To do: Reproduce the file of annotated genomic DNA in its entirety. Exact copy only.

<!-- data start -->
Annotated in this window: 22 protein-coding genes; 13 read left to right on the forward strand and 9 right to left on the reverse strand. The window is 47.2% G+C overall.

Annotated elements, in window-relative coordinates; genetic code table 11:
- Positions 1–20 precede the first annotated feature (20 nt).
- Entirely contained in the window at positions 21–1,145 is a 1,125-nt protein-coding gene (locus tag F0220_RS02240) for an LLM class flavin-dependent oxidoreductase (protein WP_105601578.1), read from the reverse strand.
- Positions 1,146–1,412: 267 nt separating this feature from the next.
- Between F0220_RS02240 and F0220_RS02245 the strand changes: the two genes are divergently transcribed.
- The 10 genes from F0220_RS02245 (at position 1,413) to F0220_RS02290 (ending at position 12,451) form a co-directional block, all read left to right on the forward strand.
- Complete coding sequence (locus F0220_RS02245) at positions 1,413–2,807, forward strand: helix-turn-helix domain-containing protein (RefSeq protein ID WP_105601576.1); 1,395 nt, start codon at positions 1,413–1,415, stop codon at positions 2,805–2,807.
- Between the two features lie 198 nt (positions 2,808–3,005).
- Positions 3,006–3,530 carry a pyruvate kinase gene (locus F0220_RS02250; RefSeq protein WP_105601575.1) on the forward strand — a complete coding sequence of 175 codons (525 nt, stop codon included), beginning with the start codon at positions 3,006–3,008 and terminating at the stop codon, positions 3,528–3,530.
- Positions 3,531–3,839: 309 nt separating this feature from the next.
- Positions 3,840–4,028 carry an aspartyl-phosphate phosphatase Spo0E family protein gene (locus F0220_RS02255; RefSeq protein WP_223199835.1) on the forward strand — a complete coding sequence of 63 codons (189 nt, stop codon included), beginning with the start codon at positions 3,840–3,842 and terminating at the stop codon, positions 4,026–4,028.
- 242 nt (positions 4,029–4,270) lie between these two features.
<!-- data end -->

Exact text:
Annotated in this window: 22 protein-coding genes; 13 read left to right on the forward strand and 9 right to left on the reverse strand. The window is 47.2% G+C overall.

Annotated elements, in window-relative coordinates; genetic code table 11:
- Positions 1–20 precede the first annotated feature (20 nt).
- Entirely contained in the window at positions 21–1,145 is a 1,125-nt protein-coding gene (locus tag F0220_RS02240) for an LLM class flavin-dependent oxidoreductase (protein WP_105601578.1), read from the reverse strand.
- Positions 1,146–1,412: 267 nt separating this feature from the next.
- Between F0220_RS02240 and F0220_RS02245 the strand changes: the two genes are divergently transcribed.
- The 10 genes from F0220_RS02245 (at position 1,413) to F0220_RS02290 (ending at position 12,451) form a co-directional block, all read left to right on the forward strand.
- Complete coding sequence (locus F0220_RS02245) at positions 1,413–2,807, forward strand: helix-turn-helix domain-containing protein (RefSeq protein ID WP_105601576.1); 1,395 nt, start codon at positions 1,413–1,415, stop codon at positions 2,805–2,807.
- Between the two features lie 198 nt (positions 2,808–3,005).
- Positions 3,006–3,530 carry a pyruvate kinase gene (locus F0220_RS02250; RefSeq protein WP_105601575.1) on the forward strand — a complete coding sequence of 175 codons (525 nt, stop codon included), beginning with the start codon at positions 3,006–3,008 and terminating at the stop codon, positions 3,528–3,530.
- Positions 3,531–3,839: 309 nt separating this feature from the next.
- Positions 3,840–4,028 carry an aspartyl-phosphate phosphatase Spo0E family protein gene (locus F0220_RS02255; RefSeq protein WP_223199835.1) on the forward strand — a complete coding sequence of 63 codons (189 nt, stop codon included), beginning with the start codon at positions 3,840–3,842 and terminating at the stop codon, positions 4,026–4,028.
- 242 nt (positions 4,029–4,270) lie between these two features.